Women’s Issues in the Workplace

By: Sadie

Editor’s note: Sadie’s post today barely scrapes the surface of the issues women face in today’s workplace. Use it as an introduction. For on-campus resources of more information, check out the Commission for Women and WRAC (Women’s Resource Action Center).

Since the early 1900s, women have been fighting for their equality in the workplace. Over the years, women have continued to prove how vital their role is in the economic development of the country and how their contributions are just as important as their male counterparts. Women have come a long way in being respected as an equal in the workplace; there are still several issues and problems that women face today.

  1. Pregnancy and Maternity Leaves: Women still sometimes choose to conceal their pregnancy to a supervisor because of a number of fears they have. One example being that they might lose their chances of getting a promotion with how much leave they have to take after having a baby. Another example is being scared to tell a possible employer during an interview about their pregnancy for the fear that they would think she wouldn’t be able to work long hours after the baby is born and that a different person would be chosen for the position. Lastly, women might not receive the sufficient amount of leave and a supervisor might not be flexible with letting a mother work from home, taking off more time, etc.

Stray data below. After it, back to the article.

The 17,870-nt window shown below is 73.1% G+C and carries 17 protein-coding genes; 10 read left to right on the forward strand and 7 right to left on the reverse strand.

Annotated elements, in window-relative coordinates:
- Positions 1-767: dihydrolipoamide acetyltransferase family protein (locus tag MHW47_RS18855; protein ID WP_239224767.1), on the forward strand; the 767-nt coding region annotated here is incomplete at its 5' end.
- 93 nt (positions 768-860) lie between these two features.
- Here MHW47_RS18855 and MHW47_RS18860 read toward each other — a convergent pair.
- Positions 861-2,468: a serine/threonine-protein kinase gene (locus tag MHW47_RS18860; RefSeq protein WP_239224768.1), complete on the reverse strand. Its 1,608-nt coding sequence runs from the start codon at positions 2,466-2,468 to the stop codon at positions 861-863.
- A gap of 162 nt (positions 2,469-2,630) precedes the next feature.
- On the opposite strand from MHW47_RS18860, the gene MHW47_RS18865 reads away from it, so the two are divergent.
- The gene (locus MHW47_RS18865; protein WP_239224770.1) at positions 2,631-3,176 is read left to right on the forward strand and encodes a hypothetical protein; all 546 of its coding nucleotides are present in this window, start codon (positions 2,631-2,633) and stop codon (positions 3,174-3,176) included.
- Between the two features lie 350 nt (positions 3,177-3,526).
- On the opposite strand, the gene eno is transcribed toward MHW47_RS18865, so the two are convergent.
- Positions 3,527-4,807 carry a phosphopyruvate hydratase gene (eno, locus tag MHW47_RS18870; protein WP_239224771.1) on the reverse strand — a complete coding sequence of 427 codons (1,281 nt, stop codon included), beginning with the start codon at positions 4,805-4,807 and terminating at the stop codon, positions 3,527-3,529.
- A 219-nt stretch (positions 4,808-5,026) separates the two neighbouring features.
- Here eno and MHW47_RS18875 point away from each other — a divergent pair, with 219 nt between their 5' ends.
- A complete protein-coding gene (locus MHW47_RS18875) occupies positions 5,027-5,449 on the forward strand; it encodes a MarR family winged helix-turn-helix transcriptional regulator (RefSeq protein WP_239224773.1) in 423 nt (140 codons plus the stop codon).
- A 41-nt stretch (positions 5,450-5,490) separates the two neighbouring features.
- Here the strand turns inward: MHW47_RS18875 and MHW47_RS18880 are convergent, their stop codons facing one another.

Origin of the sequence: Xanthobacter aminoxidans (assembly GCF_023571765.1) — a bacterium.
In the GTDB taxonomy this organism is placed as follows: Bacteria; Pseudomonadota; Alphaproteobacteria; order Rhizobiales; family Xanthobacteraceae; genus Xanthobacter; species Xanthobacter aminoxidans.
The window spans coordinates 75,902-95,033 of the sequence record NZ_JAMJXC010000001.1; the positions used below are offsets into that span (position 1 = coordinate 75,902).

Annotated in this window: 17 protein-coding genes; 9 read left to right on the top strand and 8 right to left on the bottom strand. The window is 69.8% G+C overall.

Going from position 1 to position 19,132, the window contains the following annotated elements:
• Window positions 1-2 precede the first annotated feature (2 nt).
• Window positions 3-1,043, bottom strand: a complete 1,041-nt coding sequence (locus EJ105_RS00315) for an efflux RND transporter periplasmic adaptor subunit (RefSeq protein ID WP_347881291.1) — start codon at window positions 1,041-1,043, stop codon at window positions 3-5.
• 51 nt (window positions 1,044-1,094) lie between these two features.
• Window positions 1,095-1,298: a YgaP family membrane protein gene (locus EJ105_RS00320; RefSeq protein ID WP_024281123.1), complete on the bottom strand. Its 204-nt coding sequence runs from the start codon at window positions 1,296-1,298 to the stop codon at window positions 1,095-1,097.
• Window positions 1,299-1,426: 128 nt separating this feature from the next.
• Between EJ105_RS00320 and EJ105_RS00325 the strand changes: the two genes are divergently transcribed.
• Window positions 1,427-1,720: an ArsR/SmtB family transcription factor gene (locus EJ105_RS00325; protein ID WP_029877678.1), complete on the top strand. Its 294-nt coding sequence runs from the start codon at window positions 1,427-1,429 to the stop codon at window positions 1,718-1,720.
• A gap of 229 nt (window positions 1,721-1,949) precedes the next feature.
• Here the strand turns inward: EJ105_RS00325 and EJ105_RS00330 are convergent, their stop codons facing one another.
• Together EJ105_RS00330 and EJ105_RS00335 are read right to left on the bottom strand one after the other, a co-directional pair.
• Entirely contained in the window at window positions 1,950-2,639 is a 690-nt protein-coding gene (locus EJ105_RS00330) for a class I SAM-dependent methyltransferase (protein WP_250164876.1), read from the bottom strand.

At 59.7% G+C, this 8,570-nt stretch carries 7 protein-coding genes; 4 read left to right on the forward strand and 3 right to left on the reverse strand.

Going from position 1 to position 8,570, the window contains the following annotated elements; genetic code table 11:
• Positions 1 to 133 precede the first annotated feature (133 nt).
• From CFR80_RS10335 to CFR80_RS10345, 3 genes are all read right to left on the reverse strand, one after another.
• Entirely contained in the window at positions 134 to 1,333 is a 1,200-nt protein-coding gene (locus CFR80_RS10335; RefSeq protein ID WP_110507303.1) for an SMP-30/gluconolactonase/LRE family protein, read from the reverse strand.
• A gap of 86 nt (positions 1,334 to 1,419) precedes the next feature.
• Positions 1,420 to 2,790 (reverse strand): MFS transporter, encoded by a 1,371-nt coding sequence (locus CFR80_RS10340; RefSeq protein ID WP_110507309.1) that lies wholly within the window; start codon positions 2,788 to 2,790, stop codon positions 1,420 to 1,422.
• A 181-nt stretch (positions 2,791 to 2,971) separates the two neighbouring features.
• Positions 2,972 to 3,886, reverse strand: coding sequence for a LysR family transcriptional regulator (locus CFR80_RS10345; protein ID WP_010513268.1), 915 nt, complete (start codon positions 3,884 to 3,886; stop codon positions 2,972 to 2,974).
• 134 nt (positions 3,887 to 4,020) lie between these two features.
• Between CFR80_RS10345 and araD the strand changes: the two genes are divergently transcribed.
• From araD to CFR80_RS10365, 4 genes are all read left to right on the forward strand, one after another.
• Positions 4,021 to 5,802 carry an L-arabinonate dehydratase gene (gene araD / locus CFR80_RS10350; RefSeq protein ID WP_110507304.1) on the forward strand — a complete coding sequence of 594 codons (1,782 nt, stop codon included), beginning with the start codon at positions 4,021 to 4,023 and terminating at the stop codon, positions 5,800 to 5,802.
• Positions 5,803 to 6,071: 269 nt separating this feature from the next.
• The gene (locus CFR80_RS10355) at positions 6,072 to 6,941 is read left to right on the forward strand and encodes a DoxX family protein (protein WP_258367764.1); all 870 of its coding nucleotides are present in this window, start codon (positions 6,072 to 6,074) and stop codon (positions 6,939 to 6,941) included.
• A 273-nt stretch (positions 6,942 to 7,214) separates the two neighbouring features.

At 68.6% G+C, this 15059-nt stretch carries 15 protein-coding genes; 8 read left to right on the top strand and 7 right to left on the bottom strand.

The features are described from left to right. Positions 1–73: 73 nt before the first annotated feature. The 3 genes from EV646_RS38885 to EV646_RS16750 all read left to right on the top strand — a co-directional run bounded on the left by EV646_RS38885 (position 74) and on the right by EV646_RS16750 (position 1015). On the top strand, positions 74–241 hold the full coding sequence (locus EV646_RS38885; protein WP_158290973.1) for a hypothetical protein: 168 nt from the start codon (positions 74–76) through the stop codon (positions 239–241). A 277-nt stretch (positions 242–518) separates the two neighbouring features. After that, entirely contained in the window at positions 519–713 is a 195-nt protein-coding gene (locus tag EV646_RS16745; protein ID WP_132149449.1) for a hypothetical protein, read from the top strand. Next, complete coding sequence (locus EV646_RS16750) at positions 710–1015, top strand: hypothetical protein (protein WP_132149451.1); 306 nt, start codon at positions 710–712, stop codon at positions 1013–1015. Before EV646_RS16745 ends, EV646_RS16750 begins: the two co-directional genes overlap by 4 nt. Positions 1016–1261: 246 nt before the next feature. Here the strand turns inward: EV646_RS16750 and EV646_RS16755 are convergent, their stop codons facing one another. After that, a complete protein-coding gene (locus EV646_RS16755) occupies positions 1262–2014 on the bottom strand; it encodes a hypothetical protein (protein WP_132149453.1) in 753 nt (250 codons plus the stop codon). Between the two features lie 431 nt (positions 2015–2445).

2. Appearance and Sexual Harassment: A woman could be discriminated against in the workplace by her clothing or physical appearance. An employer might hire a woman based off of her looks to increase sales or the same woman might not get hired because of the supervisor’s fear of numerous men in the workplace and the possibility of sexual harassment law suits that might arise. Sexual harassment in the workplace includes whistling, obscene jokes, threats, derogatory remarks, and comments on a women’s appearance.
  3. Unequal Pay and Wages: In some instances, a woman who has the same job title, level of seniority, and responsibilities as a man is paid less. If an employer is caught unequally paying its employees, they can be sued under provisions of The Equal Pay Act of 1963 that made it illegal to pay men and women working under the same circumstances with different salaries.
  4. The Glass Ceiling Effect: Many women say they experience the “glass ceiling” effect in their profession. This phrase refers to the invisible barrier or “glass ceiling” that prevents a woman from achieving further success at their place of employment. A woman can see through the “glass ceiling” and can see those above her who are more powerful, but is unable to achieve the same success because of the ceiling that is preventing her from rising any further.

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Read Sadie’s other posts

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